11 JAN 11: The Big Chills
After eight years and five days, this blog reaches 2,500 posts today! But please, do NOT consider the timing of this milestone a big conspiracy. No one ever said it would be an icy day in January when the blog hit 2,500....
Several news items competed for "main event" attention in post #2,500. But then I realized Monday evening they all had something in common -- they were cold. Let's take them in the order that they occurred:
1. COLD CLIMATE. Monday's high temperature in Columbus was only 35 degrees F. A layer of overnight ice and snow led to school and business closings throughout the area -- and left my next-door neighbor a little concerned. I overheard him tell someone near my door at 8:45 a.m., "The liquor store isn't open yet."
The Government Center shut down for the day, but Mayor Teresa Tomlinson was able to make a scheduled 12:00 noon appearance on WLTZ's "Calvin Floyd Live." Tomlinson said it was a good idea for people to stay home unless it was absolutely necessary - proving the new mayor of Columbus is much "wussier" than the Governor of Pennsylvania.
Mayor Teresa Tomlinson said Columbus had 300 tons of sand at its disposal for dealing with icy streets. She joked it was enough to build a beach - and she's so concerned about improving Columbus South that she actually might propose a Victory Drive beach party next June.
The winter weather made Tony Battle an early candidate for Dumb Criminal of the Year. Columbus Police say he robbed a Money Back store on Buena Vista Road - then left shoe and bicycle tire tracks in the snow and ice, which led to his back door. You can always spot the people who've never lived up north....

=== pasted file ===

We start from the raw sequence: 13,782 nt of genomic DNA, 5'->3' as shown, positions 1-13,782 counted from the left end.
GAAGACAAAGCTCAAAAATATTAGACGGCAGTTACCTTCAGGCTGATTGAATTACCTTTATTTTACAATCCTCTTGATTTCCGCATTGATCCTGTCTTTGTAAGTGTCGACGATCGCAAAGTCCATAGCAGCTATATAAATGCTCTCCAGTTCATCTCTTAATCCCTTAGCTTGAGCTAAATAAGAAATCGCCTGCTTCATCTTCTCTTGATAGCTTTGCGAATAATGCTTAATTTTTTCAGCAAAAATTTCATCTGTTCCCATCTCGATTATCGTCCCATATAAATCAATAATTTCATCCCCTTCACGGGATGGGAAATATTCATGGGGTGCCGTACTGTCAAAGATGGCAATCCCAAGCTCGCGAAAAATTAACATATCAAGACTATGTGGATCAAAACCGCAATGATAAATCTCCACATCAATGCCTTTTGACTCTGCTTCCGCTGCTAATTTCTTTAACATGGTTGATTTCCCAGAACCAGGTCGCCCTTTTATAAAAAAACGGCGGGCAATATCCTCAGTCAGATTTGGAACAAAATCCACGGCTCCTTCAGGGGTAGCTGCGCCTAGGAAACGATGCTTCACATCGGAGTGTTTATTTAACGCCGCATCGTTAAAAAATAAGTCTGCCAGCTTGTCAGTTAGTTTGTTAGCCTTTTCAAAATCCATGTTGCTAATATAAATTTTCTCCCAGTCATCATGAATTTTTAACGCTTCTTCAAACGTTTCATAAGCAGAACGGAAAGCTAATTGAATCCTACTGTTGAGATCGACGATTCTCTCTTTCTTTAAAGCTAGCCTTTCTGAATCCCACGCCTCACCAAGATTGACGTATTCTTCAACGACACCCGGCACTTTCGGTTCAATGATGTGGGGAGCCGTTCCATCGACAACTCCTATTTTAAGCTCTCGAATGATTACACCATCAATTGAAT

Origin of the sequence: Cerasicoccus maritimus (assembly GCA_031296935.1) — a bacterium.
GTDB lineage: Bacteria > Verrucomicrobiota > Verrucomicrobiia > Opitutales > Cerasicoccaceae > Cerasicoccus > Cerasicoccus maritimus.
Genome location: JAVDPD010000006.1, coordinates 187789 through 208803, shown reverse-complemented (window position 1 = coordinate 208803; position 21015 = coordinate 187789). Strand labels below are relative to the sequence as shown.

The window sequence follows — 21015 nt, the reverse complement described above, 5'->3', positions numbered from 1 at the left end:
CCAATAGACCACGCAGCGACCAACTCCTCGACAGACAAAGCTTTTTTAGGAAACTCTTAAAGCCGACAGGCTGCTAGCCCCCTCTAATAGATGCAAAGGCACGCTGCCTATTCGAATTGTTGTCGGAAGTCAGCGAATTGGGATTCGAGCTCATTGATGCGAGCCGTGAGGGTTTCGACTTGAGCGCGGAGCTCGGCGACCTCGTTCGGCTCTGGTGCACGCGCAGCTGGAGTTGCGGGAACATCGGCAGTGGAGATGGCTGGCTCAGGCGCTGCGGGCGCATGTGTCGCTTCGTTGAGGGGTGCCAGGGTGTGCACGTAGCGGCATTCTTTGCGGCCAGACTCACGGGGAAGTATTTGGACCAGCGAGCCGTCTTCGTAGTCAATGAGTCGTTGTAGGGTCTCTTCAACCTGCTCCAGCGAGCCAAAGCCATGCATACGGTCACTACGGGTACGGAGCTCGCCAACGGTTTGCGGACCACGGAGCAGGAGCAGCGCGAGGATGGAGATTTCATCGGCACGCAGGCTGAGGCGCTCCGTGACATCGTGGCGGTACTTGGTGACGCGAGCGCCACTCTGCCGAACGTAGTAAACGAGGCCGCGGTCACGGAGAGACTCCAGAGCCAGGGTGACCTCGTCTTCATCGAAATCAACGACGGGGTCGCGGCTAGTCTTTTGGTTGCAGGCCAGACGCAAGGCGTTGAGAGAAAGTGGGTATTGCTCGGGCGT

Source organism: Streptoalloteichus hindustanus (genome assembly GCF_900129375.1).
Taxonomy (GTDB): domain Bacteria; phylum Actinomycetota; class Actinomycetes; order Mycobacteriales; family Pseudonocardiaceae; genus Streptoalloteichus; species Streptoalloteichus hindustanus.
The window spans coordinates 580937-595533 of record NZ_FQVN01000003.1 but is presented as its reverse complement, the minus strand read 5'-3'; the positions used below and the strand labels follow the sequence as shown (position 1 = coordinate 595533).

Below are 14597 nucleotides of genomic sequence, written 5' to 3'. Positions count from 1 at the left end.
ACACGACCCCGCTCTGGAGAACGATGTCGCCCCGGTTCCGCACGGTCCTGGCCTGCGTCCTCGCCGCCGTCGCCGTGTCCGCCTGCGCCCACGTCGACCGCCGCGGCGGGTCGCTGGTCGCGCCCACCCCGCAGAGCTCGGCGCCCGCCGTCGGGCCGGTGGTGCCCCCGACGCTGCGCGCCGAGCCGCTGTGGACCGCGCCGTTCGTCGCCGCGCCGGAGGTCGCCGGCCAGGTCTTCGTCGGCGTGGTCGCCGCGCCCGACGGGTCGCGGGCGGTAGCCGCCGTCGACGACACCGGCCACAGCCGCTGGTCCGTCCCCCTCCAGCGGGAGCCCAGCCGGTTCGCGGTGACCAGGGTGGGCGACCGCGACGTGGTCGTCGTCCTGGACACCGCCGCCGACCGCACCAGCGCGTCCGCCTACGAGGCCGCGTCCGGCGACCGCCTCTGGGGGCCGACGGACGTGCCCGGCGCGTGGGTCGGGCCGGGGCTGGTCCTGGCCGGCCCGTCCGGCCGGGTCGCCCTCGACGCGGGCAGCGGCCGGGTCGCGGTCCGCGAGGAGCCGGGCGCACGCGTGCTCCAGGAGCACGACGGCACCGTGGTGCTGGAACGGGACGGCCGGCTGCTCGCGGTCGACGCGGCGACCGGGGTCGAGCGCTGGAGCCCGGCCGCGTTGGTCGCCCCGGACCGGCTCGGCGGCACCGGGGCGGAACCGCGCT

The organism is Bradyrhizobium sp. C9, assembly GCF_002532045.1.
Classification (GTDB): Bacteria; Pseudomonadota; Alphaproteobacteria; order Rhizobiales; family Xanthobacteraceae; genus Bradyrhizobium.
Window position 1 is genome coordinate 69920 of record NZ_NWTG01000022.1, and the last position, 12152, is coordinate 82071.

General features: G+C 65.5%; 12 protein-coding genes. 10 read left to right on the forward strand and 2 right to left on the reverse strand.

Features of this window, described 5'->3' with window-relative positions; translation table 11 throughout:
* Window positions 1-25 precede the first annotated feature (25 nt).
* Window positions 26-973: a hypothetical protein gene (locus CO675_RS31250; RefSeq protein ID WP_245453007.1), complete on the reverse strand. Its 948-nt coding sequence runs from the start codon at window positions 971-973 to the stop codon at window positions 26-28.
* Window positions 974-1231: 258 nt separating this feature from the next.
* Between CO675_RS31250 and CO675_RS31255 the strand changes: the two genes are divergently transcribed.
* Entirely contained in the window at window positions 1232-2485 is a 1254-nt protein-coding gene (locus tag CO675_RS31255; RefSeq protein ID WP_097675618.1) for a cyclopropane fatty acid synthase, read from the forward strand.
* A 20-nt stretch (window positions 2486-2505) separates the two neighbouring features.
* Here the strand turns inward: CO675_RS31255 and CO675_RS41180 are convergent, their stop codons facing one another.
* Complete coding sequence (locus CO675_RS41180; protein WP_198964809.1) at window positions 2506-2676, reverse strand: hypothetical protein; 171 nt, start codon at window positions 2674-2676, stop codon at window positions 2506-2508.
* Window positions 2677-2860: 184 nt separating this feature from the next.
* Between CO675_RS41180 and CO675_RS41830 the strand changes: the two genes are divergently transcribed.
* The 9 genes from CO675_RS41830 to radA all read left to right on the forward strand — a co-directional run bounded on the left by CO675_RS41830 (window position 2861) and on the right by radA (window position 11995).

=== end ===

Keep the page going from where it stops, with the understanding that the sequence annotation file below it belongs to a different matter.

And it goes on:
Icy conditions forced at least one TV station and one radio station off the air for a while. But the temperature was barely above freezing, which allowed for slow melting during the day. Not fast enough for me - as I walked under a tree during a short hike to the convenience store, and the "melt" was crushed ice pellets.
Both the Alabama and Georgia Governors declared a state of emergency due to the winter storm. For Georgia's Sonny Perdue, it was his last act before leaving office -- and the conditions were so bad that his dream of piloting a state helicopter one last time to Warner Robins had to be dashed.
(Alabama Governor Bob Riley canceled a trip to the Bowl Championship Series title game, because of the emergency he declared. But he could dream about a replay of last summer on the Gulf coast - and hope waterfowl from Oregon were covered oppressively.)
2. COLD AND CALCULATING. Weeks of speculation became reality Monday, when Synovus Financial announced plans to lay off more than 800 employees company-wide by the end of June. Or as President/CEO Kessel Stelling put it: "The head count will be impacted across our footprint." The what?!?! Does this mean managers are head over heels about this?
Kessel Stelling admits there's short-term pain for the employees being eliminated. But he said there are long-term advantages, as Synovus Financial will save about $100 million per year. And if the laid-off workers would please not file for unemployment checks, the total could rise to $101 million.
There's speculation several Columbus Bank and Trust branches will close, as part of this cost reduction. An official announcement apparently was delayed Monday by the winter storm - but is it fair to predict the branch on Buena Vista Road will stay open? After all, a closure could prompt police officers next door to intervene.
Investors didn't seem impressed by the Synovus announcement, as the company's stock dropped one cent to $2.57. At one point in 2008, Synovus stock was worth about 19 dollars - but then shares might as well have been on cardboard boxes, sliding down the hill from the headquarters to the Riverwalk.
3. COLD KING? During her WLTZ interview, Mayor Teresa Tomlinson said the original plan for an ice rink next to the Columbus Civic Center had NO separate manager planned for it. Yet today's Columbus Council meeting is scheduled to discuss hiring a manager - maybe someone who also knows how to drive a Zamboni.